Simanim 8:14-9 The Wearing of Tzitzit continued
Yeshivat Har Etzion
SHIUR #6:Siman 8:1 - 8:13
Pages 25 - 30
by Rav Yosef Zvi Rimon
Siman 8: The Wearing of Tzitzit (continued)
Taking off the tallit and putting it back on (se'if 14):
The previous se'if discussed the wearing of two tallitot, and it was concluded that under certain circumstances one must recite a second berakha. What if one put on his tallit with a berakha, then took it off and put the same tallit on again - must he repeat the berakha? (Examples include showers, naps, etc.)
Among the Rishonim there is no clear consensus. The Shulchan Arukh rules that he does say another berakha; the Rema, that he does not, provided that he intended to put the tallit back on. In practice, even Sepharadim follow the Rema (Yabia Omer vol. III, YD 17).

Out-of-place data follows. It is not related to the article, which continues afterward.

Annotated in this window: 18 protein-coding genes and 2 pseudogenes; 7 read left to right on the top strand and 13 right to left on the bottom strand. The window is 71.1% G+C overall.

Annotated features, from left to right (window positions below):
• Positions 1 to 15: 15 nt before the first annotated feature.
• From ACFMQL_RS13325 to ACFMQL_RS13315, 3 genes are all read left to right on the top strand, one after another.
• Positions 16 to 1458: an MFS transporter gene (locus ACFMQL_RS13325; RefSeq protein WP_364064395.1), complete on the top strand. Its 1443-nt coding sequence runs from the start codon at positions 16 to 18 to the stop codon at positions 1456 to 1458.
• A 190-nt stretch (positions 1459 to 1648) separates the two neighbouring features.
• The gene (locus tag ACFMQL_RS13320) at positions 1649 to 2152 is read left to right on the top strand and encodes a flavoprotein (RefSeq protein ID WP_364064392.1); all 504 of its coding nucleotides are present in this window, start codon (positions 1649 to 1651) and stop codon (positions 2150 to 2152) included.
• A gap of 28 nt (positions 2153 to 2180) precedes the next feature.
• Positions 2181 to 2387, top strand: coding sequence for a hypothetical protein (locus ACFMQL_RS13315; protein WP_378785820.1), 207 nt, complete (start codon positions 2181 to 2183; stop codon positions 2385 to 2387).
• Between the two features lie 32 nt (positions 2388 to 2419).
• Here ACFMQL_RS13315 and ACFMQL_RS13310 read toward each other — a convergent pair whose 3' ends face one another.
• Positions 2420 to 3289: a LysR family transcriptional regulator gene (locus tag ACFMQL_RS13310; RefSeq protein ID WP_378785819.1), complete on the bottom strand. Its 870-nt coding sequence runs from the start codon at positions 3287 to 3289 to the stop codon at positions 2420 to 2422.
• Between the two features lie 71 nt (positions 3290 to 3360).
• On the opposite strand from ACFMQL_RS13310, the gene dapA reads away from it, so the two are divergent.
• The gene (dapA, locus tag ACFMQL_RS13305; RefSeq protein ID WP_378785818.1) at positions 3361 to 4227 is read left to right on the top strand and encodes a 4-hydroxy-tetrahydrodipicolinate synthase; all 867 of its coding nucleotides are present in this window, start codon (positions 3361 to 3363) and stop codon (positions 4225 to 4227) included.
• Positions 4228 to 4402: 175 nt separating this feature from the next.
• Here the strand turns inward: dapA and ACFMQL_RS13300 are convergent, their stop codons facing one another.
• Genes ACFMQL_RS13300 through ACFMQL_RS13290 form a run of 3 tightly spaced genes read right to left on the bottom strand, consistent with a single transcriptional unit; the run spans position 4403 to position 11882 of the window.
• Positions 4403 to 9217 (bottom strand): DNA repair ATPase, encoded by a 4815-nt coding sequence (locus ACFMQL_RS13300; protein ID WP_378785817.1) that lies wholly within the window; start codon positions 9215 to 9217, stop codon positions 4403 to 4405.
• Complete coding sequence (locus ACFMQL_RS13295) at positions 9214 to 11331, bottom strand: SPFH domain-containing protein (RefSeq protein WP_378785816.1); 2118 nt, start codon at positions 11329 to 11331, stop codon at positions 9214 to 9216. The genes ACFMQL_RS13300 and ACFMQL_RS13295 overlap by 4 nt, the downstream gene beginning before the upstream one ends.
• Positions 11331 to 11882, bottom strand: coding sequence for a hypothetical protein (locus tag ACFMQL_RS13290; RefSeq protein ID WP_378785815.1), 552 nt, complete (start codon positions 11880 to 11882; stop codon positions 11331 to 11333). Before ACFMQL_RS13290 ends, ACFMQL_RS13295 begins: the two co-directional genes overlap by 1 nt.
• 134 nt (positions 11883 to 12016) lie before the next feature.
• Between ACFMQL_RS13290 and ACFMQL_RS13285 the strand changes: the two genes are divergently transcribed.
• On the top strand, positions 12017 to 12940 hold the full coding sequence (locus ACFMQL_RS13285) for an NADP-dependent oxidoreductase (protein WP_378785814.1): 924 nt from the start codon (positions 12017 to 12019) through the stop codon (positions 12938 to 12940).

There remain a number of open questions.
1) If he had no specific intention at the time he took it off:
The Rema mentioned an additional criterion for not repeating the berakha: "And there are those who say that that this is the case only if he is wearing a tallit katan." The Acharonim distinguish between three cases: (a) One who intended to put his tallit on again does not make the berakha, regardless of whether he is wearing a tallit katan; (b) one who intended not to put it back on does recite the berakha, even if he is wearing a tallit katan. The only applicable case for this Rema would be (c), one who had no specific plan in mind but had on a tallit katan the whole time is considered to have an uninterrupted "wearing" and thus does not make a second berakha, while if he had no tallit katan, he is obligated in a second berakha. See M.B. 8:38 in which you'll find that there is practically no case of (c) and therefore the tallit katan is hardly ever the deciding factor.